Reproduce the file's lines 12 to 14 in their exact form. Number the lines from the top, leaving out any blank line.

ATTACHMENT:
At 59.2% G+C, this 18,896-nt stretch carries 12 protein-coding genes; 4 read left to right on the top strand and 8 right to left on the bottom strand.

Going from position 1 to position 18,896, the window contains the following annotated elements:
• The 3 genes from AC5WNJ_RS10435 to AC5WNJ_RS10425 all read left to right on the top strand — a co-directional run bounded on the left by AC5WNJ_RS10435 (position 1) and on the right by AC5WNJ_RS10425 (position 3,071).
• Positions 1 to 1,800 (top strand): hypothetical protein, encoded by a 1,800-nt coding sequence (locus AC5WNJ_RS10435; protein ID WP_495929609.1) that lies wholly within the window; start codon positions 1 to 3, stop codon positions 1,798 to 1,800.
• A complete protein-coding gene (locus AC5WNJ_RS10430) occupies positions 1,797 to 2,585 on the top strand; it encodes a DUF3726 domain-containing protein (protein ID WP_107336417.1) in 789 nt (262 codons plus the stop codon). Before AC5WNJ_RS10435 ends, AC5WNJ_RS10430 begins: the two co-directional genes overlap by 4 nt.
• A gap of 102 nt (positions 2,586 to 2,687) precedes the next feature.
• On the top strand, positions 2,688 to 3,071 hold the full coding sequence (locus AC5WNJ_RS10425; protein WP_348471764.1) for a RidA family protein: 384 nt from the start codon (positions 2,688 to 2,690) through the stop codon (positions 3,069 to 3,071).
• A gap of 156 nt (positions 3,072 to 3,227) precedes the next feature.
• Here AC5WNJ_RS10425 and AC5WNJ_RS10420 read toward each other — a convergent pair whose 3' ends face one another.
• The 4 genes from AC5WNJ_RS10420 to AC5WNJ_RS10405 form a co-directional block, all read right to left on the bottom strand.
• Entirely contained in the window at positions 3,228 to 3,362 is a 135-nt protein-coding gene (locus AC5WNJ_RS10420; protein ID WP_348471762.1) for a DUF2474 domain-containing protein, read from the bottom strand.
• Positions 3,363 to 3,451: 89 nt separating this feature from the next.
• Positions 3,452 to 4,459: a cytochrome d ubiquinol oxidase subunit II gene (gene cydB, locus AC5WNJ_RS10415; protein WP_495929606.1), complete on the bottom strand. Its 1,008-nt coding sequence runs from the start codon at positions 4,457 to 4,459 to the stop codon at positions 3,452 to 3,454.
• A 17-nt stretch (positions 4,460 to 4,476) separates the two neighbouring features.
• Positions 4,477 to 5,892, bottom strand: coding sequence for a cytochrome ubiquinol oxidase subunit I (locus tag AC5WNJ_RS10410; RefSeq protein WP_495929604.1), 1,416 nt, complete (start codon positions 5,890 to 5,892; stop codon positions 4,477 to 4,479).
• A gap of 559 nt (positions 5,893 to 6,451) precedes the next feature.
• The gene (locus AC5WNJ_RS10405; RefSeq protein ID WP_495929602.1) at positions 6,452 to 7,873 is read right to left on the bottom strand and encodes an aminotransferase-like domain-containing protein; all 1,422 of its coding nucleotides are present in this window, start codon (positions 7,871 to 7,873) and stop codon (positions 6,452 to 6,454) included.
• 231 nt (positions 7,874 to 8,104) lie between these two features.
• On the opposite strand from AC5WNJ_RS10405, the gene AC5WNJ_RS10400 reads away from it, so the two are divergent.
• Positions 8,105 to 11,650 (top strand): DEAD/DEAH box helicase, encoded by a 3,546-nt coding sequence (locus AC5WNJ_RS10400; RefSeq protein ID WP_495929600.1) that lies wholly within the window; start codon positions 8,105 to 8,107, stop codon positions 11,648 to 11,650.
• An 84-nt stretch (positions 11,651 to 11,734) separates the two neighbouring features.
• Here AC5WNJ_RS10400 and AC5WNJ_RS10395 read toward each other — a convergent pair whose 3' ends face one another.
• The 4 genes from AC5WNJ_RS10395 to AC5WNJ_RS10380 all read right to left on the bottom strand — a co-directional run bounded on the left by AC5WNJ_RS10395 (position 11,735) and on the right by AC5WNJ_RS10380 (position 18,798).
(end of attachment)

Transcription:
• Positions 3,363 to 3,451: 89 nt separating this feature from the next.
• Positions 3,452 to 4,459: a cytochrome d ubiquinol oxidase subunit II gene (gene cydB, locus AC5WNJ_RS10415; protein WP_495929606.1), complete on the bottom strand. Its 1,008-nt coding sequence runs from the start codon at positions 4,457 to 4,459 to the stop codon at positions 3,452 to 3,454.
• A 17-nt stretch (positions 4,460 to 4,476) separates the two neighbouring features.